Last month, my daughter Claire and I took our first Girls’ Trip to New York City. We shopped, practiced at Jivamukti Yoga School, took in the sights, dined shoulder to shoulder with strangers (who soon became friends) in sidewalk cafes. And, of course, we took in a show.
Admittedly, I cringed at the thought of sitting through the “New York Spring Spectacular” at Radio City Music Hall…. I’m certainly no theatre sophisticate, but even I envisioned it too tourist-trap one off; too predictable (yes, he gets the girl, a totally unnecessary plot thread, IMO); too Disneyesque.
But I had a 9 year old to entertain – one who loves song and dance numbers – so what better answer than The Rockettes?
Sure, there were some serious cheeseball moments with leads Derek Hough, Laura Benanti et al; the presence of 3-D glasses and light up wrist bands for the audience being a big one … but the show’s storyline of a human NYC tour guide being replaced by an ipad, a pair of earbuds and a virtual Avatar seriously hit home.
Do you notice how fast we – in our collective human existence – are spinning day after day? Our once baseline experience of real human connection and presence in everyday tasks has sped up exponentially. Technology is bombarding us with constant stimulation and the collective expectation that we will respond with equal speed.
There is so much being lost.
We are disengaging from the natural world. We stare at screens more than we look into the faces of loved ones. The same morning of the show, at the Museum of Natural History on 79th Street, Claire beelined for the digital interactive screen on the fourth floor Dinosaur Exhibit, failing to notice that there was a REAL, 65 million year old Triceratops skeleton hovering overhead.
It was as if, in the face of a screen, the real thing wasn’t even an option to consider.
The theme of the Rockettes’ show was totally timely; I’ve definitely noticed myself surfing the trend of relying on technology and devices for entertainment & intimacy. In doing so, I’m also feeling the effects of becoming distanced from community. And it’s just so soul crushing tragic and lonely.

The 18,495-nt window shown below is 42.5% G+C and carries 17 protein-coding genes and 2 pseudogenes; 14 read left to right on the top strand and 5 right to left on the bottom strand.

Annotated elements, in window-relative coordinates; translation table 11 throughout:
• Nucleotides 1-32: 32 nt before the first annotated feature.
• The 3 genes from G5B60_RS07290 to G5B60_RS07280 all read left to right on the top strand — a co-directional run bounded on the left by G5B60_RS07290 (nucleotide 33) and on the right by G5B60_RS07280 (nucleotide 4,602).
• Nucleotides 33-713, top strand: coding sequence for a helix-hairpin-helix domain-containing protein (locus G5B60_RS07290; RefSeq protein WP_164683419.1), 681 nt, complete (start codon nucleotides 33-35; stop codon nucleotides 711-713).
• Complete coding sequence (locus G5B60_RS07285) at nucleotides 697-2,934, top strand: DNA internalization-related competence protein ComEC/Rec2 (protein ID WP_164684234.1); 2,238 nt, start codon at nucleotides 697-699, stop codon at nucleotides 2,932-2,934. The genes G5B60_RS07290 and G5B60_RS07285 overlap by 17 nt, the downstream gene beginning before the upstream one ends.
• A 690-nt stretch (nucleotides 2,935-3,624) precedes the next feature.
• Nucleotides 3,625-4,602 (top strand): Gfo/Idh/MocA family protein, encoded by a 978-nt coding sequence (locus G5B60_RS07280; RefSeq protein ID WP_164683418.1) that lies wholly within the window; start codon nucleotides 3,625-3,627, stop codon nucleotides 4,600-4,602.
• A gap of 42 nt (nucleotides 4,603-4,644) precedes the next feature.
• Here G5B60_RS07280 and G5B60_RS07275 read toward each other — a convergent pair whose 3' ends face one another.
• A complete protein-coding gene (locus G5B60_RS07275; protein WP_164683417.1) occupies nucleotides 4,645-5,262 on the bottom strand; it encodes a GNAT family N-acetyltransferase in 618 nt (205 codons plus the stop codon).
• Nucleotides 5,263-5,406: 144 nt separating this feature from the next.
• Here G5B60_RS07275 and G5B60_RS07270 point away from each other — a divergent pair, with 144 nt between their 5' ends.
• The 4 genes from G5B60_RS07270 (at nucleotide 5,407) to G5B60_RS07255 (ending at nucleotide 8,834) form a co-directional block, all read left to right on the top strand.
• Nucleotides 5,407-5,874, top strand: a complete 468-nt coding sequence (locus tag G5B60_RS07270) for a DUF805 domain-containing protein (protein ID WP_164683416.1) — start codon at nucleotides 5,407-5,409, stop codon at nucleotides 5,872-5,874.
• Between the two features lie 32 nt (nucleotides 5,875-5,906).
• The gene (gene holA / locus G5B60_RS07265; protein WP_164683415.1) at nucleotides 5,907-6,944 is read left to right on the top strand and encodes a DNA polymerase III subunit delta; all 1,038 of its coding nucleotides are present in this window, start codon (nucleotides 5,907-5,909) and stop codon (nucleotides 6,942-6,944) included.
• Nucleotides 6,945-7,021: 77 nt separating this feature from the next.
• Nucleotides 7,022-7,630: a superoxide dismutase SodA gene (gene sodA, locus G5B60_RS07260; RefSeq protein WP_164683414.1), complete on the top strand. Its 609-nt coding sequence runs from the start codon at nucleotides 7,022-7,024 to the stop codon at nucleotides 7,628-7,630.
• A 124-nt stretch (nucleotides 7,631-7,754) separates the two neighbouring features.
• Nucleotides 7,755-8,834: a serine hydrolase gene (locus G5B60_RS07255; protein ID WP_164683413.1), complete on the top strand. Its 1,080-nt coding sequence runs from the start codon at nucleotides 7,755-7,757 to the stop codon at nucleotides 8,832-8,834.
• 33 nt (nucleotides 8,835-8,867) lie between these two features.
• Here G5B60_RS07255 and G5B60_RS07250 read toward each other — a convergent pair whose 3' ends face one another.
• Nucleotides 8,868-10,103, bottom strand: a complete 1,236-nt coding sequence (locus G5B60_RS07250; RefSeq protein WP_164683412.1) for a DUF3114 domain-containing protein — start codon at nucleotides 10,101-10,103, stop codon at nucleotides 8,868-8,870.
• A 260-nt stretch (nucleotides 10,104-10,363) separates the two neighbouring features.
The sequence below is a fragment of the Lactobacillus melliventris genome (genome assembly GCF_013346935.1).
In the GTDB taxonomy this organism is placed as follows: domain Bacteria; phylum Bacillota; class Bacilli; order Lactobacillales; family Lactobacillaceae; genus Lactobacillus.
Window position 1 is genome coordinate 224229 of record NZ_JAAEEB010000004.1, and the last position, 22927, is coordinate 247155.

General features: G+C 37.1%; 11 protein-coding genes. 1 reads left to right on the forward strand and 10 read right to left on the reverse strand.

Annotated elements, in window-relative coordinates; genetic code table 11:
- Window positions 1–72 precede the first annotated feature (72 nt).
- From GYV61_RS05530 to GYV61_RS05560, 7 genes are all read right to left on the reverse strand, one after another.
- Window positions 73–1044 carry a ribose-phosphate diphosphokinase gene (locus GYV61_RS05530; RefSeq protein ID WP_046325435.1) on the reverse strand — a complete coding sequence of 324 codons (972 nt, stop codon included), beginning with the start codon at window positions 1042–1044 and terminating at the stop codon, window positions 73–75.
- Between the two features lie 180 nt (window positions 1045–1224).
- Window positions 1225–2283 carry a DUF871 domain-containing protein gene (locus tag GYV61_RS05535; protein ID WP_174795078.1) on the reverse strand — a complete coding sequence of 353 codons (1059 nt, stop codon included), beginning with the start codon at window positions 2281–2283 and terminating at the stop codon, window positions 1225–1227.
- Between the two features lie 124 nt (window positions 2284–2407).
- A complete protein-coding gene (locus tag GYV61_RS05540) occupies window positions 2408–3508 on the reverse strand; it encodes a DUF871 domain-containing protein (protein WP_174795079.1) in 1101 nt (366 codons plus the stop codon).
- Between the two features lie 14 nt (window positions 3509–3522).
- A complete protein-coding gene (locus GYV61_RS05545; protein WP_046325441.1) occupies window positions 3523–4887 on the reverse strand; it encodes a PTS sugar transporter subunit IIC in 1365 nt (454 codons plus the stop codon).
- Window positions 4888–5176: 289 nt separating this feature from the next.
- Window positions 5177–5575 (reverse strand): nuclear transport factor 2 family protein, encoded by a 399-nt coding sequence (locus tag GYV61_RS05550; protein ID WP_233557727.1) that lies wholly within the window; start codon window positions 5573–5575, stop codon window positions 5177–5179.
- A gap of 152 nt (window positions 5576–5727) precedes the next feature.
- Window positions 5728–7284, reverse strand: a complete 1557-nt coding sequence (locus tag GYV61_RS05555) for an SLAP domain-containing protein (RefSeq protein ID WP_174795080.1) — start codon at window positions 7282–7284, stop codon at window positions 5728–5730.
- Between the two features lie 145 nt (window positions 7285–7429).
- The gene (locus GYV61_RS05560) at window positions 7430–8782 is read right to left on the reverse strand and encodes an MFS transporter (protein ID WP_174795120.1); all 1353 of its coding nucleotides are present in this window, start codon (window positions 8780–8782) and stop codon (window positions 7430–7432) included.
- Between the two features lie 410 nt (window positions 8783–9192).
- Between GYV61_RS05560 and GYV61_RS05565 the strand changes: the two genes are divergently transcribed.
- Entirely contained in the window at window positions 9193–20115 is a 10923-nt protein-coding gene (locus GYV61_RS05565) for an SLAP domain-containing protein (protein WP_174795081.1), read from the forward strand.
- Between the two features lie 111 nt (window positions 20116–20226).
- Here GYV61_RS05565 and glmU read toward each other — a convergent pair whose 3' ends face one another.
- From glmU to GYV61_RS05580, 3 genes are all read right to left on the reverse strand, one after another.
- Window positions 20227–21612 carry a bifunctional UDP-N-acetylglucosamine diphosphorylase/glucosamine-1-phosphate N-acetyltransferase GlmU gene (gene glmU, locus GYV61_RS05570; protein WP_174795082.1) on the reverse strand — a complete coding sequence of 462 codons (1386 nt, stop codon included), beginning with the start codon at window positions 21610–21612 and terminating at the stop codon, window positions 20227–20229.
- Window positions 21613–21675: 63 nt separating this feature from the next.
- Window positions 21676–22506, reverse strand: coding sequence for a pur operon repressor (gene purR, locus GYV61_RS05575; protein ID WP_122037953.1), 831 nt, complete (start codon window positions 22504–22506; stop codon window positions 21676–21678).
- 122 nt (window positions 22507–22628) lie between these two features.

We know the speed at which life is moving is not going to slow down. But we can make a choice to live consciously. As we discussed in our 200 Hour Teacher Training last weekend, there’s immense power in choosing to make a commitment to conscious being.
Feel connection. Resist turning away from pain and doubt. Today, walk barefoot on the earth. Take a conscious breath. Look into the eyes of the person next to you.
Do you need help with this? Consider joining Heather, Janell and myself for our annual summer retreat to Breitenbush Hot Springs. Here, you’ll feel what it’s like to unplug (literally, no wifi or cell reception), sleep soundly and feel present. You’ll spend five days and four nights practicing yoga, eating healthy food, hiking in the old-growth forest and soaking in the hot springs. After filling your tank with peace and yoga, we think you’ll feel renewed and recharged, and when you come home you will be in a very good mood.
And the Rockettes? They were fabulous, of course. But the real gems were subtle, and followed right along the theme of the show:
- My daughter, totally rapt and sitting on the edge of her seat, watching live humans perform, as opposed to the typical, plugged into a solitary experience of a 6″ wide ipad.
- Her incredulous realization that there was an actual orchestra accompaniment…. playing real time music.
- “Oh my gosh, mom, there are a LOT of people here for this show.” (6,000, we later learned).
- The connection and energy of shared experience with the audience; you could feel the happiness of a Friday night out in the city.
- The iconic art-deco lobby; it’s as if we’ve stepped back in time. And the ladies’ room… complete with the foot paddle hand dryers and the sitting lounge.
- Man, the history. A couple of times I was moved to silly tears at the thought of the collective joy experienced in that very theater over the past 80 years.